11th January 2023
As we approach slurry spreading season in Ireland, and with ever increasing pressures on chemical fertilisers, it is more important than ever to know the nutrient values of your slurry.
In the past year, IAS Laboratories has seen huge differences in nutrient levels in slurry between slatted sheds and open tanks from the same farm. Analysis gives you accurate data to work with, which is vital when faced with so much variance in levels.
Why is it important to analyse slurry?
Slurries are a good source of key nutrients and trace elements, including phosphate and potash. Almost all the potash supplied by cattle slurry is crop available, and cattle farmyard manure is one of the best materials for providing a good amount of organic matter. This helps to enhance soil health when applied consistently over time, improving soil structure, water holding capacity, biological activity, retention and turnover of nutrients, resilience to unexpected weather conditions and, ultimately, crop productivity.
Despite all these advantages, the biggest benefit of applying slurry is in its nutrient content, which can potentially save you considerable money on inorganic fertilisers. You won’t truly know the nutrient value of your slurry without measuring it. Slurry analysis ahead of application helps to capitalise on the benefits it delivers, particularly as variation can arise from the material’s origin, its age, the animal diet, livestock type, and how it has been stored. Managing crop nutrition successfully relies on understanding exactly the nutrients you are applying. This data helps you tailor applications, saving you money by only applying the organic or chemical fertiliser that you need. It also helps reduce nutrient leaching, decreasing environmental impact.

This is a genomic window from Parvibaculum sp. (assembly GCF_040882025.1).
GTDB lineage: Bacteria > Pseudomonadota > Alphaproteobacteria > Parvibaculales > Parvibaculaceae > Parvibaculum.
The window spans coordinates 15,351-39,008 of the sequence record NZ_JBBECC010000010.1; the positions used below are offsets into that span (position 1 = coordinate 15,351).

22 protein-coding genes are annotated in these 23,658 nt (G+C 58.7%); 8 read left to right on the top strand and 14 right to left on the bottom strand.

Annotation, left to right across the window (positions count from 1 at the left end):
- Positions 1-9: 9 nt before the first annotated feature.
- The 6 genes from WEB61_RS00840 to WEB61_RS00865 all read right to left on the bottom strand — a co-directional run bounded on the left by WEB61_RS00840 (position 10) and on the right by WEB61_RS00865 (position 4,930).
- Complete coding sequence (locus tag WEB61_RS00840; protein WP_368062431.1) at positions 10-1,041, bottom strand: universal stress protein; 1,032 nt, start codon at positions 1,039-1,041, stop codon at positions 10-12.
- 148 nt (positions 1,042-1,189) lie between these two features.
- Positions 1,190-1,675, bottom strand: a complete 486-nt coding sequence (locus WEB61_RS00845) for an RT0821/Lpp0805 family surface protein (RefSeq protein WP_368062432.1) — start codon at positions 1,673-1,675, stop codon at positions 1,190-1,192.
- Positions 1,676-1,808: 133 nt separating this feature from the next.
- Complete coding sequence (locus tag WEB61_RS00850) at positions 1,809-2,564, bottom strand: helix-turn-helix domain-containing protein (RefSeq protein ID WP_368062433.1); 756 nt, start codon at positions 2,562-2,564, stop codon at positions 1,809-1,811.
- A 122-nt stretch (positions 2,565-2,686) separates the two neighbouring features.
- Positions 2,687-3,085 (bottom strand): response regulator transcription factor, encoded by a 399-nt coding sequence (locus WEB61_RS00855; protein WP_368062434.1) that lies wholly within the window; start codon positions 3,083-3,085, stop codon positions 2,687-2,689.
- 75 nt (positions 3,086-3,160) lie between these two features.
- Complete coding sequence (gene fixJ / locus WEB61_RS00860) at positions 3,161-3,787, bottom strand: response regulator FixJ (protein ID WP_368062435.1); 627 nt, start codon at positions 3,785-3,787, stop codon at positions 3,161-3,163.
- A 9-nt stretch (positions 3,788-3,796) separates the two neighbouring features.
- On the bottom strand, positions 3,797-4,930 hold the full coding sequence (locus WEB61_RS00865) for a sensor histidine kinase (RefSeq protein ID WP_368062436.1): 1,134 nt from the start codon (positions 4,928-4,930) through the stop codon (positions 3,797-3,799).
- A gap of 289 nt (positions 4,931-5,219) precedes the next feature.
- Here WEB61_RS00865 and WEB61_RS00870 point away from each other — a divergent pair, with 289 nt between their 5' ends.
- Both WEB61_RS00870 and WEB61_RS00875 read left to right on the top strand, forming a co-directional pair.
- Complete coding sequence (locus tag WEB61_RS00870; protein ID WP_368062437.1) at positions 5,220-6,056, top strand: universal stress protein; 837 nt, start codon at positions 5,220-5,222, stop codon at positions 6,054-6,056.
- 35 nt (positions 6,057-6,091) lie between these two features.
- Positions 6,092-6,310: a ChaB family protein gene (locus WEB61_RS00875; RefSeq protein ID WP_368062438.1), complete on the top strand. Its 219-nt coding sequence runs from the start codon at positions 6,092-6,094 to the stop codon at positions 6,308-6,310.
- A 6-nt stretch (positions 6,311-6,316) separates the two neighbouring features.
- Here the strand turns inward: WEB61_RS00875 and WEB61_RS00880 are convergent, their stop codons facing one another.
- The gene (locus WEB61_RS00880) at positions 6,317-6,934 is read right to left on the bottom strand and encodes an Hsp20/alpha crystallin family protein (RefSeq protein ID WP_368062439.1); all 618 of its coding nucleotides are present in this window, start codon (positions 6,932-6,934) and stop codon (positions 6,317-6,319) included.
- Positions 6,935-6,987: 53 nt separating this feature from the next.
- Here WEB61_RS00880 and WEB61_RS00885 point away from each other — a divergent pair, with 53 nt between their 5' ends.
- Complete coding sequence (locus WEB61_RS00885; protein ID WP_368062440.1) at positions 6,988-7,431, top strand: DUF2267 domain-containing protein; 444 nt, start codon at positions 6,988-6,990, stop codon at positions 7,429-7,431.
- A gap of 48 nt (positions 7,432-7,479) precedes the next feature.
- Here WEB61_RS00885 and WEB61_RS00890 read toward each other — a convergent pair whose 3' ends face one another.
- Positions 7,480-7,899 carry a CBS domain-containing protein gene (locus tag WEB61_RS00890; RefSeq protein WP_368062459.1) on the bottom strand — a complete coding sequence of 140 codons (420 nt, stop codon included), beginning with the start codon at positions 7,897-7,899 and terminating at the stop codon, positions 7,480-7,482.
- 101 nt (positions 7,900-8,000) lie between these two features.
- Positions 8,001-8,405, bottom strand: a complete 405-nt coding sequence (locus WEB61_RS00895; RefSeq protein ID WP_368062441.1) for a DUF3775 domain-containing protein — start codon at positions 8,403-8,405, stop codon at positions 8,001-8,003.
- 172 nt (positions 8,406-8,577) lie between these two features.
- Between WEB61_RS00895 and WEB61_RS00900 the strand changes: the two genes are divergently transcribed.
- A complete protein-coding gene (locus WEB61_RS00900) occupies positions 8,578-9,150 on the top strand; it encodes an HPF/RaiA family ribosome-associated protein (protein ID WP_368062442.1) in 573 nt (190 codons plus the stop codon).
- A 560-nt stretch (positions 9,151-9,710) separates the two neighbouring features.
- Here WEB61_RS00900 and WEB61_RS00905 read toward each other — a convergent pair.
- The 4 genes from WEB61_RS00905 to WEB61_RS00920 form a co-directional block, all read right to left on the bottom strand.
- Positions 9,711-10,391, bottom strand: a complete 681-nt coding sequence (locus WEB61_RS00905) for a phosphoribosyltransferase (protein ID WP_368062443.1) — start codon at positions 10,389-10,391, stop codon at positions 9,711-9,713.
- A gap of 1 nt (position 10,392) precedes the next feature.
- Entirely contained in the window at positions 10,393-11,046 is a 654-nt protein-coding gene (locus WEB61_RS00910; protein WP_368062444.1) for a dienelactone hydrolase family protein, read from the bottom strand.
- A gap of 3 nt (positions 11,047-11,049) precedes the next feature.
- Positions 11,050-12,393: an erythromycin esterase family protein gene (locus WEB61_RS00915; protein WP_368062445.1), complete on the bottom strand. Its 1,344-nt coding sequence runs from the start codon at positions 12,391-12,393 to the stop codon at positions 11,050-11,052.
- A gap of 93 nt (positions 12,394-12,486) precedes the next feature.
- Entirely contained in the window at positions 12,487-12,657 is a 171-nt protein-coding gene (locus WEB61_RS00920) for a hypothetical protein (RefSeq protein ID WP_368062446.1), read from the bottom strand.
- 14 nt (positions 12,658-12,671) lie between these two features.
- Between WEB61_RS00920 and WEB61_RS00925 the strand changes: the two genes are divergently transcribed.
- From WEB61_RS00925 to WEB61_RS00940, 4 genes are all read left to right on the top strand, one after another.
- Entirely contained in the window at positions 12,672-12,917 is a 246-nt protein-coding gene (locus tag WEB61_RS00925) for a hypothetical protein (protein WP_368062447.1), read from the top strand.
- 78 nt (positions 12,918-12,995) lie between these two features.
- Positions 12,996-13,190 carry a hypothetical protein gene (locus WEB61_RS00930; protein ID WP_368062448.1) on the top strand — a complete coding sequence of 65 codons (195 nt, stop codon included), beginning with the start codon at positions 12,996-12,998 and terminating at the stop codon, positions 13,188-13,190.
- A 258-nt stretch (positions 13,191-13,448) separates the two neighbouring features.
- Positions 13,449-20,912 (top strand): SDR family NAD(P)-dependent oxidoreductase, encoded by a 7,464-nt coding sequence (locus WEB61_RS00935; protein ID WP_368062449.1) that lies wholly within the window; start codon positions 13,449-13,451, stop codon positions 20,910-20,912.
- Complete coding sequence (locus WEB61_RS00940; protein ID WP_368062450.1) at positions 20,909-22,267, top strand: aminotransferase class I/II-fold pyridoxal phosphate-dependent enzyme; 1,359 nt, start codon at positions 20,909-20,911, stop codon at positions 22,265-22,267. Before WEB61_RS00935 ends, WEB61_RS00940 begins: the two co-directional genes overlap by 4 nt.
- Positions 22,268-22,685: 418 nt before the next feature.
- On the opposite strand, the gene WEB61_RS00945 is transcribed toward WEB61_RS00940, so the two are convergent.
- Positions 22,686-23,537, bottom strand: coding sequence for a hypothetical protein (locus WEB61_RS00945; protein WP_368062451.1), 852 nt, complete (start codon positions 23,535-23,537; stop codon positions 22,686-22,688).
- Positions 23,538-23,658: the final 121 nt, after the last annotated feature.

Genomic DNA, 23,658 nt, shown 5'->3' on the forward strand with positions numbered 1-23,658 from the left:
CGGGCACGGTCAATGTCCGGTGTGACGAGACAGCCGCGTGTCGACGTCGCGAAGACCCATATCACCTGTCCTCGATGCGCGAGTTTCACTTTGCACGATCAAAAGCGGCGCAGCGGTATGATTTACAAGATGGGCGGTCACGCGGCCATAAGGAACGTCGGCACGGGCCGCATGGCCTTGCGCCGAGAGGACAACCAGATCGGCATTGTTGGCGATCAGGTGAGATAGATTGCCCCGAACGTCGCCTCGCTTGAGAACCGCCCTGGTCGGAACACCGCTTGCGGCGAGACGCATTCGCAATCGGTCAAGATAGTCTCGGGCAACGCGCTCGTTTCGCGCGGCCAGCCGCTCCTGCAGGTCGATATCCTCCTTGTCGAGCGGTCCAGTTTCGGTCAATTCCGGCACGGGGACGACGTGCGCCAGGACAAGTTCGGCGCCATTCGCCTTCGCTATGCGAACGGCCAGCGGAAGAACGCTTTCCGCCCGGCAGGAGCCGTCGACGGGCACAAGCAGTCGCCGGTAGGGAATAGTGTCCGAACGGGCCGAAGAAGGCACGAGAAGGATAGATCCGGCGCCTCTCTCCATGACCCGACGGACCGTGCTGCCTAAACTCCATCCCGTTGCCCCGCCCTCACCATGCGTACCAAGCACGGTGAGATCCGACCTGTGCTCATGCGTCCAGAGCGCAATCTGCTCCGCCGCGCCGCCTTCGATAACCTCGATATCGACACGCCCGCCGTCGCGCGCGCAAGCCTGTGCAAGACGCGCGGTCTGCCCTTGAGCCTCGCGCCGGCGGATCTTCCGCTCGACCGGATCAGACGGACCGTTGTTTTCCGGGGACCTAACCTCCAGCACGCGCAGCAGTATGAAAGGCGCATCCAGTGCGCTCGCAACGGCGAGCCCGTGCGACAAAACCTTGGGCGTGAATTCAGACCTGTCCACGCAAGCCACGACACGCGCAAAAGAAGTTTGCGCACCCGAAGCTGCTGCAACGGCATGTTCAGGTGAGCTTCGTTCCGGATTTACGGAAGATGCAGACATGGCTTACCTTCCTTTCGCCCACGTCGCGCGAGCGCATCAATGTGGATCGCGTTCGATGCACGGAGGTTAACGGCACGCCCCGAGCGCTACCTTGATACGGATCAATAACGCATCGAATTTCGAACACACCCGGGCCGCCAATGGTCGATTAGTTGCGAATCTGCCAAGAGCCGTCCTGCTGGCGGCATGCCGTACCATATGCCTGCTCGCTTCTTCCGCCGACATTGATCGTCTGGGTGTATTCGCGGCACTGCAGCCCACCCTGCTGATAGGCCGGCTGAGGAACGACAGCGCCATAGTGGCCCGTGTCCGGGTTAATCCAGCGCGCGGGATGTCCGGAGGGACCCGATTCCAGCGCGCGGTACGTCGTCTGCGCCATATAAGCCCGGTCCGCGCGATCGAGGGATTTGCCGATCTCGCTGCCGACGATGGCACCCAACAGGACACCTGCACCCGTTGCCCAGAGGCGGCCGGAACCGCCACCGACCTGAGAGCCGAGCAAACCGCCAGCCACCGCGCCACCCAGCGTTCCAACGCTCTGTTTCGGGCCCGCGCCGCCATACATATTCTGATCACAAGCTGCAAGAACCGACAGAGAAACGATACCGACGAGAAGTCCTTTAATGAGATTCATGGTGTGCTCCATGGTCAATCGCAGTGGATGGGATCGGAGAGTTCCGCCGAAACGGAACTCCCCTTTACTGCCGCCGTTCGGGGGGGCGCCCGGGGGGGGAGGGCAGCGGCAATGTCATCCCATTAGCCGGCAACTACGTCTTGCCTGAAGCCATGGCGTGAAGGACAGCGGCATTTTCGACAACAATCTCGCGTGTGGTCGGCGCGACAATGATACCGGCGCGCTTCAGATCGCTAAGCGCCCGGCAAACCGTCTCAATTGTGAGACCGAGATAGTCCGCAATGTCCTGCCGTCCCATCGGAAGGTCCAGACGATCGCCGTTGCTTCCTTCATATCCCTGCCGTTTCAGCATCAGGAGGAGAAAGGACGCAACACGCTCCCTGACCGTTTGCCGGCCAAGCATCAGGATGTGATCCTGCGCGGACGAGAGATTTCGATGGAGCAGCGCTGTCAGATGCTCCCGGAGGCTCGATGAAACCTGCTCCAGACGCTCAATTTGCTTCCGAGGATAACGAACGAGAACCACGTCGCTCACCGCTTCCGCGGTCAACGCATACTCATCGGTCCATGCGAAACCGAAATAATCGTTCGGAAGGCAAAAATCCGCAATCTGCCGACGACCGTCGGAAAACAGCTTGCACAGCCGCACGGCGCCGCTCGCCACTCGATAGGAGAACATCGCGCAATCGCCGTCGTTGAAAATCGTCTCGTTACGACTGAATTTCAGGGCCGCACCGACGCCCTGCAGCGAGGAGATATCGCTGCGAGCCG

When can I spread slurry?
The starting date for slurry spreading in Zone A in Ireland is 12th January 2023. Now is the time to determine the nutrients you have in your slurry so that you can incorporate it into your nutrient management plan for 2023. Remember that you must have applied all slurry by 8th October 2023.
The low-emission slurry spreading (LESS) method is now mandatory, depending on your grassland stocking rate and whether you produce and spread slurry from pigs. There are also other requirements depending on your farm. For more information on the new regulations for slurry spreading, click here.
Top tips for slurry spreading
- Timing your slurry application is vital for optimal use. For example, the LESS method can recover up to 50% more of the nitrogen content of slurry compared to the traditional splash plate method.
- Remember that a minimum buffer zone of 5m must be kept back from all drains—even those that are dry. Note: the 5 metre buffer zone is increased to 10m for a period of two weeks preceding and two weeks following the periods when application of fertilisers to land is prohibited.
- The best response to slurry application is achieved when the soil temperature is above 6°C and the grass is actively growing on drier ground. You can purchase your own digital soil thermometer from our website here.
How can I get my slurry tested?
Sampling and sending your slurry to IAS Laboratories couldn’t be easier. Simply collect 1 litre of agitated slurry for sending into the lab. If you have a few tanks, it’s best to keep the samples separate, as our results have shown huge variants from different tanks in the same farm.
Our test determines the levels of nitrogen, phosphorus, potassium, and dry matter that your slurry contains, reported in units per 1000 gallons.
When combined with soil sampling, slurry analysis will give you a more accurate picture of the fields that require slurry and whether or not your fertiliser bill can be reduced.
Contact us at [email protected] or on 059 9721022 to book in your tests.